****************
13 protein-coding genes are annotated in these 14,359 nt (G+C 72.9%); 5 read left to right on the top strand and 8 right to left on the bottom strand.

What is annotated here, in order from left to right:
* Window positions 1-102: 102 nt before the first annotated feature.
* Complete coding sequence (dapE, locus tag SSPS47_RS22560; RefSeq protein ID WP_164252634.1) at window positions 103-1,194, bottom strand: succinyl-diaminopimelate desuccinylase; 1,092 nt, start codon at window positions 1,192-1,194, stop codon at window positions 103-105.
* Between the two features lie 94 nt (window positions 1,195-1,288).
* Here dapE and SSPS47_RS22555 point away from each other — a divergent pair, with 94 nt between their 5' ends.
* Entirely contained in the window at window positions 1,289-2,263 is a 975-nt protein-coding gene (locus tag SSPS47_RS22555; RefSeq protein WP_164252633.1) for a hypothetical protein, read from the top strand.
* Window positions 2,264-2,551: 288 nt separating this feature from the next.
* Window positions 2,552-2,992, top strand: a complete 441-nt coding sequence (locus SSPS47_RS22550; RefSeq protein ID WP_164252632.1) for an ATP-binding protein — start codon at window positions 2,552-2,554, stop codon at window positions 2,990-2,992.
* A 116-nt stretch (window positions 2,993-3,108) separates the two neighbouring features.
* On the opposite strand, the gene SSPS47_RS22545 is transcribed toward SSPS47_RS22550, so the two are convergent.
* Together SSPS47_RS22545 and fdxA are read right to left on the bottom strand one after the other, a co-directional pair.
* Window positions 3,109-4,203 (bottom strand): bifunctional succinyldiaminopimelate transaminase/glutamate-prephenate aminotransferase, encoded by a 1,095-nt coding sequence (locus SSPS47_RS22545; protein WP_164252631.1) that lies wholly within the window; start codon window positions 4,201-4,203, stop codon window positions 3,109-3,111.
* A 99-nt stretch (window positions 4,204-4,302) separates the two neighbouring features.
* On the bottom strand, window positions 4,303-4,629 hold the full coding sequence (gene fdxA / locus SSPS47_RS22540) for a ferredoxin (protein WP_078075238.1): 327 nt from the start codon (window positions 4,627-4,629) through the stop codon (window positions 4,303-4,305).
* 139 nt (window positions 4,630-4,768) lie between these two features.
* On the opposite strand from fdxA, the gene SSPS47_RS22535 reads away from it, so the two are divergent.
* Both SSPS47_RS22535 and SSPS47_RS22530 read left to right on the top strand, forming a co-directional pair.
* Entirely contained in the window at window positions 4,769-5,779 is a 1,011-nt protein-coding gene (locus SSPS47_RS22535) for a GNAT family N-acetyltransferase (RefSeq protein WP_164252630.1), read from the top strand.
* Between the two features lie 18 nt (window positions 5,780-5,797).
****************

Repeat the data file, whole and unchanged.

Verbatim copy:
13 protein-coding genes are annotated in these 14,359 nt (G+C 72.9%); 5 read left to right on the top strand and 8 right to left on the bottom strand.

What is annotated here, in order from left to right:
* Window positions 1-102: 102 nt before the first annotated feature.
* Complete coding sequence (dapE, locus tag SSPS47_RS22560; RefSeq protein ID WP_164252634.1) at window positions 103-1,194, bottom strand: succinyl-diaminopimelate desuccinylase; 1,092 nt, start codon at window positions 1,192-1,194, stop codon at window positions 103-105.
* Between the two features lie 94 nt (window positions 1,195-1,288).
* Here dapE and SSPS47_RS22555 point away from each other — a divergent pair, with 94 nt between their 5' ends.
* Entirely contained in the window at window positions 1,289-2,263 is a 975-nt protein-coding gene (locus tag SSPS47_RS22555; RefSeq protein WP_164252633.1) for a hypothetical protein, read from the top strand.
* Window positions 2,264-2,551: 288 nt separating this feature from the next.
* Window positions 2,552-2,992, top strand: a complete 441-nt coding sequence (locus SSPS47_RS22550; RefSeq protein ID WP_164252632.1) for an ATP-binding protein — start codon at window positions 2,552-2,554, stop codon at window positions 2,990-2,992.
* A 116-nt stretch (window positions 2,993-3,108) separates the two neighbouring features.
* On the opposite strand, the gene SSPS47_RS22545 is transcribed toward SSPS47_RS22550, so the two are convergent.
* Together SSPS47_RS22545 and fdxA are read right to left on the bottom strand one after the other, a co-directional pair.
* Window positions 3,109-4,203 (bottom strand): bifunctional succinyldiaminopimelate transaminase/glutamate-prephenate aminotransferase, encoded by a 1,095-nt coding sequence (locus SSPS47_RS22545; protein WP_164252631.1) that lies wholly within the window; start codon window positions 4,201-4,203, stop codon window positions 3,109-3,111.
* A 99-nt stretch (window positions 4,204-4,302) separates the two neighbouring features.
* On the bottom strand, window positions 4,303-4,629 hold the full coding sequence (gene fdxA / locus SSPS47_RS22540) for a ferredoxin (protein WP_078075238.1): 327 nt from the start codon (window positions 4,627-4,629) through the stop codon (window positions 4,303-4,305).
* 139 nt (window positions 4,630-4,768) lie between these two features.
* On the opposite strand from fdxA, the gene SSPS47_RS22535 reads away from it, so the two are divergent.
* Both SSPS47_RS22535 and SSPS47_RS22530 read left to right on the top strand, forming a co-directional pair.
* Entirely contained in the window at window positions 4,769-5,779 is a 1,011-nt protein-coding gene (locus SSPS47_RS22535) for a GNAT family N-acetyltransferase (RefSeq protein WP_164252630.1), read from the top strand.
* Between the two features lie 18 nt (window positions 5,780-5,797).